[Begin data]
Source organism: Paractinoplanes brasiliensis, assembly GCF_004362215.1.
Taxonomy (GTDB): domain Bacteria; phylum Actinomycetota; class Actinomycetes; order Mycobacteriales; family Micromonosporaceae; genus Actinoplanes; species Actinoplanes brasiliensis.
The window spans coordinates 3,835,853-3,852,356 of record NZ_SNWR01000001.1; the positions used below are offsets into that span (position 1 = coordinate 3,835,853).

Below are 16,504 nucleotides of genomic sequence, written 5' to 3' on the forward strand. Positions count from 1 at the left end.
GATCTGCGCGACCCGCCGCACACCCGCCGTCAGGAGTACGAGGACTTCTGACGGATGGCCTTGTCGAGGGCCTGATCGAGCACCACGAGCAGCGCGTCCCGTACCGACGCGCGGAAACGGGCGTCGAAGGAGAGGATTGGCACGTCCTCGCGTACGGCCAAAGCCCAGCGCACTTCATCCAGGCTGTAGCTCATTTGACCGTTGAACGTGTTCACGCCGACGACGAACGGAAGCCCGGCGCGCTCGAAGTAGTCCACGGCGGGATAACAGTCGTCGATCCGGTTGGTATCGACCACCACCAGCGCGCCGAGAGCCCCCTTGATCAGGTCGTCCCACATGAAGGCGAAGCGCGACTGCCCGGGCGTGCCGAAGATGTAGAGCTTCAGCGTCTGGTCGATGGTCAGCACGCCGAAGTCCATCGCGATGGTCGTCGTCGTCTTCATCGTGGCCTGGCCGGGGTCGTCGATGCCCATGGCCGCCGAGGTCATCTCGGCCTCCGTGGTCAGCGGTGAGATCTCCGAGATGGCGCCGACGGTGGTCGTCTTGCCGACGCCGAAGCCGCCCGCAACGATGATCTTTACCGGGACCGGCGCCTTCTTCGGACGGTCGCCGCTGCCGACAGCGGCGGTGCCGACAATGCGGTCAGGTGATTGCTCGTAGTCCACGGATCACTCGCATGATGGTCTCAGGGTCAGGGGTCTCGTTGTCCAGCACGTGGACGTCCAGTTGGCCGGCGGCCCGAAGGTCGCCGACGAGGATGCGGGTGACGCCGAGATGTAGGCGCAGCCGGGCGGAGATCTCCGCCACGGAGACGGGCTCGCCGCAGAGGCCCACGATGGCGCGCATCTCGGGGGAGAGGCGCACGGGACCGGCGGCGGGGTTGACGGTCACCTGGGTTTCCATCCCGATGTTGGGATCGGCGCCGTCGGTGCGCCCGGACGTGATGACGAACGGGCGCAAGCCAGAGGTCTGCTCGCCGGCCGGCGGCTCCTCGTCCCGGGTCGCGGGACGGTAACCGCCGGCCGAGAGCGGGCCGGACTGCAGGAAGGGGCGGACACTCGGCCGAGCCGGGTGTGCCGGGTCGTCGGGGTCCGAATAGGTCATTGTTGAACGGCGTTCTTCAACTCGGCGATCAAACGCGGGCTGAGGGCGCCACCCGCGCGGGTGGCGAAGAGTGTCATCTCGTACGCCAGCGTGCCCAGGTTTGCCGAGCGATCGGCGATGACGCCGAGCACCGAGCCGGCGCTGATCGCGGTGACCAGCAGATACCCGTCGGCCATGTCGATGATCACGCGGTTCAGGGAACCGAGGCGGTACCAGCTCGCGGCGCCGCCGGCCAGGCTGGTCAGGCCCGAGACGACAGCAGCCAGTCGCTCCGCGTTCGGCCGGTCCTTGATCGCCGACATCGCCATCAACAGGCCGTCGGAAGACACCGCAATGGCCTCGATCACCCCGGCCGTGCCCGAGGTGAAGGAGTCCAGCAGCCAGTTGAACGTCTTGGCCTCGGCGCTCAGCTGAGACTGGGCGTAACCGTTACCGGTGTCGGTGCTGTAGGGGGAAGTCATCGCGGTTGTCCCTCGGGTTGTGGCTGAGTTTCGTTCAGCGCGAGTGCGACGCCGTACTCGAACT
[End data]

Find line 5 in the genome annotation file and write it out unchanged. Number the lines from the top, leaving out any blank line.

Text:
GATCTGCGCGACCCGCCGCACACCCGCCGTCAGGAGTACGAGGACTTCTGACGGATGGCCTTGTCGAGGGCCTGATCGAGCACCACGAGCAGCGCGTCCCGTACCGACGCGCGGAAACGGGCGTCGAAGGAGAGGATTGGCACGTCCTCGCGTACGGCCAAAGCCCAGCGCACTTCATCCAGGCTGTAGCTCATTTGACCGTTGAACGTGTTCACGCCGACGACGAACGGAAGCCCGGCGCGCTCGAAGTAGTCCACGGCGGGATAACAGTCGTCGATCCGGTTGGTATCGACCACCACCAGCGCGCCGAGAGCCCCCTTGATCAGGTCGTCCCACATGAAGGCGAAGCGCGACTGCCCGGGCGTGCCGAAGATGTAGAGCTTCAGCGTCTGGTCGATGGTCAGCACGCCGAAGTCCATCGCGATGGTCGTCGTCGTCTTCATCGTGGCCTGGCCGGGGTCGTCGATGCCCATGGCCGCCGAGGTCATCTCGGCCTCCGTGGTCAGCGGTGAGATCTCCGAGATGGCGCCGACGGTGGTCGTCTTGCCGACGCCGAAGCCGCCCGCAACGATGATCTTTACCGGGACCGGCGCCTTCTTCGGACGGTCGCCGCTGCCGACAGCGGCGGTGCCGACAATGCGGTCAGGTGATTGCTCGTAGTCCACGGATCACTCGCATGATGGTCTCAGGGTCAGGGGTCTCGTTGTCCAGCACGTGGACGTCCAGTTGGCCGGCGGCCCGAAGGTCGCCGACGAGGATGCGGGTGACGCCGAGATGTAGGCGCAGCCGGGCGGAGATCTCCGCCACGGAGACGGGCTCGCCGCAGAGGCCCACGATGGCGCGCATCTCGGGGGAGAGGCGCACGGGACCGGCGGCGGGGTTGACGGTCACCTGGGTTTCCATCCCGATGTTGGGATCGGCGCCGTCGGTGCGCCCGGACGTGATGACGAACGGGCGCAAGCCAGAGGTCTGCTCGCCGGCCGGCGGCTCCTCGTCCCGGGTCGCGGGACGGTAACCGCCGGCCGAGAGCGGGCCGGACTGCAGGAAGGGGCGGACACTCGGCCGAGCCGGGTGTGCCGGGTCGTCGGGGTCCGAATAGGTCATTGTTGAACGGCGTTCTTCAACTCGGCGATCAAACGCGGGCTGAGGGCGCCACCCGCGCGGGTGGCGAAGAGTGTCATCTCGTACGCCAGCGTGCCCAGGTTTGCCGAGCGATCGGCGATGACGCCGAGCACCGAGCCGGCGCTGATCGCGGTGACCAGCAGATACCCGTCGGCCATGTCGATGATCACGCGGTTCAGGGAACCGAGGCGGTACCAGCTCGCGGCGCCGCCGGCCAGGCTGGTCAGGCCCGAGACGACAGCAGCCAGTCGCTCCGCGTTCGGCCGGTCCTTGATCGCCGACATCGCCATCAACAGGCCGTCGGAAGACACCGCAATGGCCTCGATCACCCCGGCCGTGCCCGAGGTGAAGGAGTCCAGCAGCCAGTTGAACGTCTTGGCCTCGGCGCTCAGCTGAGACTGGGCGTAACCGTTACCGGTGTCGGTGCTGTAGGGGGAAGTCATCGCGGTTGTCCCTCGGGTTGTGGCTGAGTTTCGTTCAGCGCGAGTGCGACGCCGTACTCGAACT